Nicotinamide phosphoribosyltransferase

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NAMPT
Protein PBEF1 PDB 2g95.png
Available structures
PDBOrtholog search: PDBe RCSB
Identifiers
AliasesNAMPT, 1110035O14Rik, PBEF, PBEF1, VF, VISFATIN, nicotinamide phosphoribosyltransferase
External IDsOMIM: 608764 MGI: 1929865 HomoloGene: 4201 GeneCards: NAMPT
Orthologs
SpeciesHumanMouse
Entrez
Ensembl
UniProt
RefSeq (mRNA)

NM_005746
NM_182790

NM_021524

RefSeq (protein)

NP_005737

NP_067499

Location (UCSC)Chr 7: 106.25 – 106.29 MbChr 12: 32.82 – 32.85 Mb
PubMed search[3][4]
Wikidata
View/Edit HumanView/Edit Mouse
nicotinamide phosphoribosyltransferase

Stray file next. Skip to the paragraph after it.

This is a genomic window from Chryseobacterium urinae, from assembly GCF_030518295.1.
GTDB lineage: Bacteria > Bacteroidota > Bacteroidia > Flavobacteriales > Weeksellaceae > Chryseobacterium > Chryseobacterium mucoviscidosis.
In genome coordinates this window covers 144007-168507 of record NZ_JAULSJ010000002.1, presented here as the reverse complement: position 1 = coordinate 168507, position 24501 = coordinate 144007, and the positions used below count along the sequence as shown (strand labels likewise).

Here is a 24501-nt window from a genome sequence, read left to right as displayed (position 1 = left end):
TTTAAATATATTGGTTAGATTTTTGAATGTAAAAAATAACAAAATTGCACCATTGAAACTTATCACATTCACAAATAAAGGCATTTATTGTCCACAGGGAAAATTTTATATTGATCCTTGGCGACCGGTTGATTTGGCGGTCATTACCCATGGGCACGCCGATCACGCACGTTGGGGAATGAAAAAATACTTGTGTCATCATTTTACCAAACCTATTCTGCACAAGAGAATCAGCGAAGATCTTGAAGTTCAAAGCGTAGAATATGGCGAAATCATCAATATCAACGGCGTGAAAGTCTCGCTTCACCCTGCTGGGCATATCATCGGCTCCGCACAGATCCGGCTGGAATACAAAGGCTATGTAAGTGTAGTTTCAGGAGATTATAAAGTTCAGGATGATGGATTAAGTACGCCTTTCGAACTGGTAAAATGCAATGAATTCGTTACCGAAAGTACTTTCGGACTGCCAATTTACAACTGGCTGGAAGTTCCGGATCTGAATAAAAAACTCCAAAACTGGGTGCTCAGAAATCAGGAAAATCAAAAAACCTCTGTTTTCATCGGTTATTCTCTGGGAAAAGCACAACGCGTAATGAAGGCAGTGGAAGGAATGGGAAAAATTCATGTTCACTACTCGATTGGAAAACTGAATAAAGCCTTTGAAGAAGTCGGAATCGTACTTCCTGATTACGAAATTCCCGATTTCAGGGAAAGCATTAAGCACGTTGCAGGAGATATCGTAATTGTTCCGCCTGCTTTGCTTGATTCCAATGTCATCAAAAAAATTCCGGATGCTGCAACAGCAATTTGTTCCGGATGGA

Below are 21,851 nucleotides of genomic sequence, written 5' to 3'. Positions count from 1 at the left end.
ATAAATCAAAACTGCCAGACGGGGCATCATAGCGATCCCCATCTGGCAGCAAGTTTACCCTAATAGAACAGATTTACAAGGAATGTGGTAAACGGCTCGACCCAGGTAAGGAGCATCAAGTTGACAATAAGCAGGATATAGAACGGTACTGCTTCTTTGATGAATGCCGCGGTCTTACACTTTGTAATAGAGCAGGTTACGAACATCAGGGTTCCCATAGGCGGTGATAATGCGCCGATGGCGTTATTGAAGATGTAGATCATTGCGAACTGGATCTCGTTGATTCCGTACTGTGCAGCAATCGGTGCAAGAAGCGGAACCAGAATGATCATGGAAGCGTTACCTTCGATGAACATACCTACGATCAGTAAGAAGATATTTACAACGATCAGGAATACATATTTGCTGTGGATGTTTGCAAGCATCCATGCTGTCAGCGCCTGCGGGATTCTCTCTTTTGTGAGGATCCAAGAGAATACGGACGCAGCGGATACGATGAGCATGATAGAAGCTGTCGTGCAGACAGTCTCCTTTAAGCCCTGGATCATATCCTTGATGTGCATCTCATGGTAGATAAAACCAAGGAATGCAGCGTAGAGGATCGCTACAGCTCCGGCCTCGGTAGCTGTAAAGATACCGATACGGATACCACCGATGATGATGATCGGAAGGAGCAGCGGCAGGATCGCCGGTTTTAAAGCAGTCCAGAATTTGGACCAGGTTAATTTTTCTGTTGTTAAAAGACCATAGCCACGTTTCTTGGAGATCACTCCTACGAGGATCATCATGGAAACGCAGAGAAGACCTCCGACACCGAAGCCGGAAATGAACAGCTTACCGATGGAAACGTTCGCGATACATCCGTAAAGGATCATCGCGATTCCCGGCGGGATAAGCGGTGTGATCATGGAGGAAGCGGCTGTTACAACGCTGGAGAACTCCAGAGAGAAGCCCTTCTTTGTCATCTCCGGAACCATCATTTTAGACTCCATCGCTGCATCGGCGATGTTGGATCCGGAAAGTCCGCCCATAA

Identifiers
EC no.2.4.2.12
CAS no.9030-27-7
Databases
IntEnzIntEnz view
BRENDABRENDA entry
ExPASyNiceZyme view
KEGGKEGG entry
MetaCycmetabolic pathway
PRIAMprofile
PDB structuresRCSB PDB PDBe PDBsum
Gene OntologyAmiGO / QuickGO

Nicotinamide phosphoribosyltransferase (NAmPRTase or NAMPT), formerly known as pre-B-cell colony-enhancing factor 1 (PBEF1) or visfatin for its extracellular form (eNAMPT),[5] is an enzyme that in humans is encoded by the NAMPT gene.[6] The intracellular form of this protein (iNAMPT) is the rate-limiting enzyme in the nicotinamide adenine dinucleotide (NAD+) salvage pathway that converts nicotinamide to nicotinamide mononucleotide (NMN) which is responsible for most of the NAD+ formation in mammals.[7] iNAMPT can also catalyze the synthesis of NMN from phosphoribosyl pyrophosphate (PRPP) when ATP is present.[8] eNAMPT has been reported to be a cytokine (PBEF) that activates TLR4,[9] that promotes B cell maturation, and that inhibits neutrophil apoptosis.